Stop #7 – “Education vs. Results” – Terry Venables made a telling remark about why Barcelona dominate and that’s because BARCA cherish education as opposed to the majority of clubs at many levels where its results and quick fixed based mentality or you could say its “coaching” versus “poaching” mentality. Their choices were coaches of vision – Rinus Michels, Johann Cryuff and carriers of their flame – Koeman, Rijkaard, Rexach and now Guardiola. Whereas the vast number of clubs, s chools and schools are into the ” hire and fire” academy of management. The majority of programs are into their umpteenth manager/coach & all suffering from the same disease these clubs want it NOW or sooner.

Stop #8 – “The Time Carousel” – Come back in another 40 years and it will be the same story like Wolves in the 1960’s vs. Man. United of the present day. At least Fergie sees it and understands the real problem but time is his enemy. The rest will have a couple of minutes of glory and that Barcelona Express will be coming through with a new Kubala or Messi amiid a new generation of home grown talent will keep on cruising into educating/winning another generation of real excellence not of the fake version where everyone gets a trophy.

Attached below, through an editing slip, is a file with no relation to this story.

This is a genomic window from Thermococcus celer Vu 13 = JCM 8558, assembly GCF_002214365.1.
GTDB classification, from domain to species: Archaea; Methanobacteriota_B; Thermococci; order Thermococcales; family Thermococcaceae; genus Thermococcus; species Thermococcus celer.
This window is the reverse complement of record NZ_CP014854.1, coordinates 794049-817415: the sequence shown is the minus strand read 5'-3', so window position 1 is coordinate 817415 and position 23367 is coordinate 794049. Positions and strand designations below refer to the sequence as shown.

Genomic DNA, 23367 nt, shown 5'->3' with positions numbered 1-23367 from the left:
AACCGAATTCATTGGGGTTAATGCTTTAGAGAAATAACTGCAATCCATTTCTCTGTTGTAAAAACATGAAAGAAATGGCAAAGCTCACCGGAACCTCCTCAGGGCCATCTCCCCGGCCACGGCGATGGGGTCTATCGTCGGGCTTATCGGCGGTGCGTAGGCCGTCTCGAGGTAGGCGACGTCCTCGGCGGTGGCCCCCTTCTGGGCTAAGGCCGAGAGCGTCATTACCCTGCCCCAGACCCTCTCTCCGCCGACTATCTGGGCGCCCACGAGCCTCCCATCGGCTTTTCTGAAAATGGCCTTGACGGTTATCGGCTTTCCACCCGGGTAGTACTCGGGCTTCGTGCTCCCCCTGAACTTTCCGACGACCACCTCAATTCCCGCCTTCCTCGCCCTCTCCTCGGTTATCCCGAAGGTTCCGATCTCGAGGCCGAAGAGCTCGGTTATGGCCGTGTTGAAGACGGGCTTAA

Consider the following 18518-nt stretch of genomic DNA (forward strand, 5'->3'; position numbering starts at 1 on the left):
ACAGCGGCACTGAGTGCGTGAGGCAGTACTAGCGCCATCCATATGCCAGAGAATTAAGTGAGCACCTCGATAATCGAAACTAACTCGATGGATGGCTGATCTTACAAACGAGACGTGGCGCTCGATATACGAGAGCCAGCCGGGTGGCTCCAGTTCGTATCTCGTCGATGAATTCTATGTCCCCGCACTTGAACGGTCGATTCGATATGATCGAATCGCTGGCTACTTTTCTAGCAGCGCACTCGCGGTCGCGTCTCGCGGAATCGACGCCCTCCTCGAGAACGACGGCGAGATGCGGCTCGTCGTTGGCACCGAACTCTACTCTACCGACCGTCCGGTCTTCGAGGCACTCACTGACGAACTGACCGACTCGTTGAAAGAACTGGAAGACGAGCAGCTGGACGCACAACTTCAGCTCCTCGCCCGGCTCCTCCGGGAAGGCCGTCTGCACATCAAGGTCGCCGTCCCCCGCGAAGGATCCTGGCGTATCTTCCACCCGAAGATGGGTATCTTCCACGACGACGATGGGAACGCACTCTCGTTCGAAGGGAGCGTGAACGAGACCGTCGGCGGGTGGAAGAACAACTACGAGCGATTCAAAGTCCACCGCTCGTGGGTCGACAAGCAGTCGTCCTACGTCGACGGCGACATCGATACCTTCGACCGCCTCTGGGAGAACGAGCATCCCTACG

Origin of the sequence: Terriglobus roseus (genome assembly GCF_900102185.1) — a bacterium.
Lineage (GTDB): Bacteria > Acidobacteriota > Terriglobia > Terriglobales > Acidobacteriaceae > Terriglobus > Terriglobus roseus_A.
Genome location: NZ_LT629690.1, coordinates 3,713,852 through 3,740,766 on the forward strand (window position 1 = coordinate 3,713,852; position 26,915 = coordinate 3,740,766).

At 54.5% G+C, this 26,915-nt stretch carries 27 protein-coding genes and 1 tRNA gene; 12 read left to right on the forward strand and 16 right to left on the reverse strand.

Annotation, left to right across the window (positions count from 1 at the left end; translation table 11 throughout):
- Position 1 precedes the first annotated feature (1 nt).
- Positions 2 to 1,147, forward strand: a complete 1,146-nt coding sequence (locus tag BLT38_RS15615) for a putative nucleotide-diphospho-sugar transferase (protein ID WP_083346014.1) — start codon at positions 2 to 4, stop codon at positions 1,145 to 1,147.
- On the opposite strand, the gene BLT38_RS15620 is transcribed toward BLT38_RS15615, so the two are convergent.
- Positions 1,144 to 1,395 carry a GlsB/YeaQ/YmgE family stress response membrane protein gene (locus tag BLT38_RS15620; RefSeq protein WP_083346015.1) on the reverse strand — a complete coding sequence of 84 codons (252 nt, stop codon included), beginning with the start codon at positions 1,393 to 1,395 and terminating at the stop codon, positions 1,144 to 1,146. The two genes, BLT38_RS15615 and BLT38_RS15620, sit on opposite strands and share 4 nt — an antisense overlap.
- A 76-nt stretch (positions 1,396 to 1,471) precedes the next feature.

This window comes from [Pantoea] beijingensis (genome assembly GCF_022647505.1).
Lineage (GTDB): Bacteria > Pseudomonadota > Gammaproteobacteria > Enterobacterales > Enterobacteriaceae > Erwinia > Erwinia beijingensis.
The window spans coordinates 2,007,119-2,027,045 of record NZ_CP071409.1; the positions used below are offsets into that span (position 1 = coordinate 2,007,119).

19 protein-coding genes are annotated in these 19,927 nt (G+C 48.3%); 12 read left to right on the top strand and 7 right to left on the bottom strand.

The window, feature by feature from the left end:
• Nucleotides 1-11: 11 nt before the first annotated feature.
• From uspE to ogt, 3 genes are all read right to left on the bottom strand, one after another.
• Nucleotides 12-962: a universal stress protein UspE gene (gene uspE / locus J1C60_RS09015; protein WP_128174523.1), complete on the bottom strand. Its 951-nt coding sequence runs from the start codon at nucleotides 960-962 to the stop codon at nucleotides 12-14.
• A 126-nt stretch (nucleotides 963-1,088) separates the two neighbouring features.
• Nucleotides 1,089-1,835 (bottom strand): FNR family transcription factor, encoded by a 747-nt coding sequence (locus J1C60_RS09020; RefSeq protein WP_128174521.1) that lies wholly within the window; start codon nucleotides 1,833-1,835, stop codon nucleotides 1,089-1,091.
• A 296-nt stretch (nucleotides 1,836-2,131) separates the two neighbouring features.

Graham Ramsay
Executive Director
The Soccer School(est. 1969)
ramsaysoccer@yahoo.com (c) 2011 Graham Ramsay.
216 Richard Drive, Chestertown,MD. 21620.
(1-410 778 0175-House) (1-240 422 4924-CELL)

From FIFA interview with Pique:

That selection capped another wonderful year, during which you and Barcelona won almost every competition you entered. What was the secret behind all this success?
Pep Guardiola. Ever since he came back to the club, he has kept us at the very top thanks to the way he sees football and the way he motivates us. We won virtually everything last year, which makes me very proud and satisfied. Particularly because I’m doing all of this on my home turf, at my hometown club and the one I’ve always supported.